THIS DAY IN SHELBY COUNTY HISTORY

News around Shelbyville and the surrounding area as reported on or about this date in history. Selections are curated from the Shelby County Public Library Genealogy Department.

20 YEARS AGO: 2001
Developers for a proposed Shelby County horse racetrack filed an application for a location near Fairland with the Indiana Horse Racing Commission. Indiana Downs LLC proposed to build near I-74.

The SHS boys basketball team defeated Seymour, 42-41. The Owls were ahead 41-36 when Cody Fair stole the ball and was fouled. He hit both shots. Brooks Gardner then picked off an inbound pass. He missed the shot but teammate Phil Stout scored on the rebound. After Seymour failed to convert, Gardner hit the game-winning shot with two-and-a-half seconds to play.

30 YEARS AGO: 1991
Members of the Shelby County jail task force recommended that a new jail be built near the courthouse.

Tom and Ruth Hood of Milroy won the $2 million Lotto Cash drawing. The ticket had been purchased in Rushville.

40 YEARS AGO: 1981
County Councilman Dan Ivie, the new owner of the Todd-Bennett men’s clothing store on Public Square, said the business would be called Ivie’s Todd-Bennett for the next year and then would become Ivie’s Gentlemen’s Clothing. Ivie thanked previous owner Robert Bennett and his late father, Allen C. Bennett, for years of training. Ivie had started working at the store in 1957 as a high school student. After graduating from SHS and active duty in the Air Force, he returned to Todd-Bennett in 1962. Ivie and his wife, Barbara, had three children: Robin, 18, Dannette, 15, and Brady, 12.

Dr. William DePrez Inlow, 90, co-founder of the Inlow Clinic 58 years prior, died. In June 1979, the Shelbyville Rotary Club had presented its annual Arts and Humanities Award to Dr. Inlow for making his “dream” come true. His dream: Providing Shelby County with “specialized medical treatment comparable to that available in Chicago, Rochester, or anywhere.” Dr. Inlow, a surgeon, and his two brothers, Herb and Fred, opened the Inlow Clinic in 1923. Born in Manilla in 1890, he was the son of Cyrus and Allie (Haehl) Inlow. He married Harriet Norma in 1925 and they had three sons: William D. Inlow, Dr. Robert Inlow, and James Inlow.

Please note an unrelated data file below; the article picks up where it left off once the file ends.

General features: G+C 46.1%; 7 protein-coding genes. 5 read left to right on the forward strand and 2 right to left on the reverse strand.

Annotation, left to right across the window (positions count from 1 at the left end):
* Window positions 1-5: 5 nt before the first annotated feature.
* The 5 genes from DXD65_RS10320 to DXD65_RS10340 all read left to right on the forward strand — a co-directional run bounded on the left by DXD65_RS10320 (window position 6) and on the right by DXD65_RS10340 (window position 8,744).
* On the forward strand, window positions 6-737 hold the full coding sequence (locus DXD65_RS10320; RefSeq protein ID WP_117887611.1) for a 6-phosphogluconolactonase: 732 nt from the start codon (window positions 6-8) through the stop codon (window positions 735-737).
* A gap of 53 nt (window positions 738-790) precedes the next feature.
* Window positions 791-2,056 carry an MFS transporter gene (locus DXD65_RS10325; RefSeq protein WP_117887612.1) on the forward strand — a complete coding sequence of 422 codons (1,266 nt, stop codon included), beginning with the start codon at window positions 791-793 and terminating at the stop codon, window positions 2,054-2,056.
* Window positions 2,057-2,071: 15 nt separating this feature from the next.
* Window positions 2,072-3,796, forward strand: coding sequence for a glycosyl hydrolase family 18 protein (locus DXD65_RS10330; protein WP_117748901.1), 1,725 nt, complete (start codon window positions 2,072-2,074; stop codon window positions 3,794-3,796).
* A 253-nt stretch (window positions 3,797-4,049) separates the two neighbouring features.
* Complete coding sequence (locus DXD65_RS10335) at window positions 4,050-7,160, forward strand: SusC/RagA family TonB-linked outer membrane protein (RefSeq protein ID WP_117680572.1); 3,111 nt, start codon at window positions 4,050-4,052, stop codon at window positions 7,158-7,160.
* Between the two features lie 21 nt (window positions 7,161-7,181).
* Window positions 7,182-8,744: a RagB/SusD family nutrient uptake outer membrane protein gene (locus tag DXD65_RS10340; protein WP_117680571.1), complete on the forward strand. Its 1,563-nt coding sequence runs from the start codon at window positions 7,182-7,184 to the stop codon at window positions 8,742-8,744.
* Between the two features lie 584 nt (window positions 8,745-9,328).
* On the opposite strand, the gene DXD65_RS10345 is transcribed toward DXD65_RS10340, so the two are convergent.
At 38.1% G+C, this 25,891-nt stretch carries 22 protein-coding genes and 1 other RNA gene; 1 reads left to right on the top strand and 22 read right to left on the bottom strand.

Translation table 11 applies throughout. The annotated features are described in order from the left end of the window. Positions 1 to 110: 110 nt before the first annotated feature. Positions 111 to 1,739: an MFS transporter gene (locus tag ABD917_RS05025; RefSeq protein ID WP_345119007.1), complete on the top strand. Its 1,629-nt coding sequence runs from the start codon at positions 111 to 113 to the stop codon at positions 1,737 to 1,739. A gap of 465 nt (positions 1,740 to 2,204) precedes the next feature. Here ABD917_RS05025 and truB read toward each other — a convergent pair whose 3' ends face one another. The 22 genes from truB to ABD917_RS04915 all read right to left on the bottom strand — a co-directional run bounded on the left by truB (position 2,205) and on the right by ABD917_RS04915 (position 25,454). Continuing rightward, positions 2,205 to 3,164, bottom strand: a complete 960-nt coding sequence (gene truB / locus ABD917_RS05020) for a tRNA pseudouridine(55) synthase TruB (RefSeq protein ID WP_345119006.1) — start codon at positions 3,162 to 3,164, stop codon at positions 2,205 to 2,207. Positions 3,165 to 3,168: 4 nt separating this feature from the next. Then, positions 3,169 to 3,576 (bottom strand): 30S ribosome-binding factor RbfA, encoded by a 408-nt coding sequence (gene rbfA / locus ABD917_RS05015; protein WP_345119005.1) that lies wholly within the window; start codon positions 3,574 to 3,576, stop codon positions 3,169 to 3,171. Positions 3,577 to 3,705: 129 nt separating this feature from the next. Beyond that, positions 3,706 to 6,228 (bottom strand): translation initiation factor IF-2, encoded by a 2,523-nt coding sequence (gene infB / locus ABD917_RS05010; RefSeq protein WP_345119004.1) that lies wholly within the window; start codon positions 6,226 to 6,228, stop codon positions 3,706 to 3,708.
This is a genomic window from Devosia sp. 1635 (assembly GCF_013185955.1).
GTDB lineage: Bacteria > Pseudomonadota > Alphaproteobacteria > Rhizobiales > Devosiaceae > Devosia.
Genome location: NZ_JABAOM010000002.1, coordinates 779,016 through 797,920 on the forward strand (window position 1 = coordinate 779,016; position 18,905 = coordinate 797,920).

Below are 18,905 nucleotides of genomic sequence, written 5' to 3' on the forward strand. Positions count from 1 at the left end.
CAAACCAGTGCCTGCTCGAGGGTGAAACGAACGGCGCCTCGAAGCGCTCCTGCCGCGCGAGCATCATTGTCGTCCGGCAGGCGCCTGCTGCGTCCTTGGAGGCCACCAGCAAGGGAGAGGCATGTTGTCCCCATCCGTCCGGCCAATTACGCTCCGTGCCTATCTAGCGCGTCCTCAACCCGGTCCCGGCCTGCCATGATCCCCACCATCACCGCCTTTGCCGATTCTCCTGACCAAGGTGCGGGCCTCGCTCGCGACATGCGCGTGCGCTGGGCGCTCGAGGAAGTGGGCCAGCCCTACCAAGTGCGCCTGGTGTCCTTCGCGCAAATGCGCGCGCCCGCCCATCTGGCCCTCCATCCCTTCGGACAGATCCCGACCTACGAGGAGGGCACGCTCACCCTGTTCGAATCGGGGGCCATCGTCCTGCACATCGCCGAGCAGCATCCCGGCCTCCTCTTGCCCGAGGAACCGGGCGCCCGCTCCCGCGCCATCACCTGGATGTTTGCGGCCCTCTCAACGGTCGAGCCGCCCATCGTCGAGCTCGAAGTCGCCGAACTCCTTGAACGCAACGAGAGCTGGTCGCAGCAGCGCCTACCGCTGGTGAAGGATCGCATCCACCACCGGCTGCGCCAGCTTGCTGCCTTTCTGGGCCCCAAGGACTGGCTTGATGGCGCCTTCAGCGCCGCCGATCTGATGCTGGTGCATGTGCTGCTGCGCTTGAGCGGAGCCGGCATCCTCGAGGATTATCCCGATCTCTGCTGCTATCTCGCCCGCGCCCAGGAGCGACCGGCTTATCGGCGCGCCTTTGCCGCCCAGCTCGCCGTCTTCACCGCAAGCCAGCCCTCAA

50 YEARS AGO: 1971
The County Plan Commission appointed J. Lee McNeely as attorney and legal adviser for the commission. McNeely, who was also Shelbyville City Judge, succeeded Fred V. Cramer, who had resigned to become chief deputy prosecuting attorney.

60 YEARS AGO: 1961

Congressman Richard Roudebush of Noblesville was slated to be the featured speaker at the upcoming Shelby County Republicans’ Lincoln Day Dinner. Ralph VanNatta was banquet chairman.

The Optimist Club presented The Freedom Shrine to Shelbyville High School, which included replicas of the Declaration of Independence and the Constitution. (Below: The Freedom Shrine display is now housed at Shelbyville Middle School.)


70 YEARS AGO: 1951
Harold Valentine continued calling square dances at Taylor Roller Rink. The weekly event was in its third year at the rink and averaged 700 attendees. The big dance, which owner Ed Taylor said had been highly successful, attracted scores of servicemen from nearby posts. It was advertised as “the biggest barn dance in Hoosierdom.”

80 YEARS AGO: 1941
SHS student Carmen Moody won the Shelby County Good Citizen Contest sponsored by the state organization of the DAR.

The Comstock Hardware Company, on S. Harrison Street, purchased its third Plymouth station wagon in a month for delivery service. J.F. Chumbley, of Jess Smith Auto Sales, made the sale.

90 YEARS AGO: 1931
Twenty flat cars loaded with Farmall Tractors were brought into Shelbyville over the Pennsylvania lines, and were on display in the yards of the railroad company near the site of the old passenger station on S. Harrison Street. A large crowd turned out to see the machines.

Enos Porter, George Rafferty, and M.D. Guild were informed that their company had struck oil in Kentucky. Shelby County farmer J. Harvey Snider had been in charge of the drilling. The flow was estimated between 600 to 700 barrels every 24 hours.

100 YEARS AGO: 1921
About 400 tickets had been sold for the “Water and Crackers” banquet to be given at the Armory. Money derived from ticket sales would be turned over to Mayor Hoop and County Nurse Mrs. Drake to assist with services for the needy.

Charles Ewing and Ortis Headlee played musical instruments for the girls at the Y.W.C.A. meeting in a room on Public Square. The girls participated in several old-fashioned dances, such as the Virginia Reel.


OBITUARIES

Carolyn Smith, 87, of Fairland, passed  away February 11, 2021 at her residence. Services will be announced by Glenn E. George & Son Funeral Home.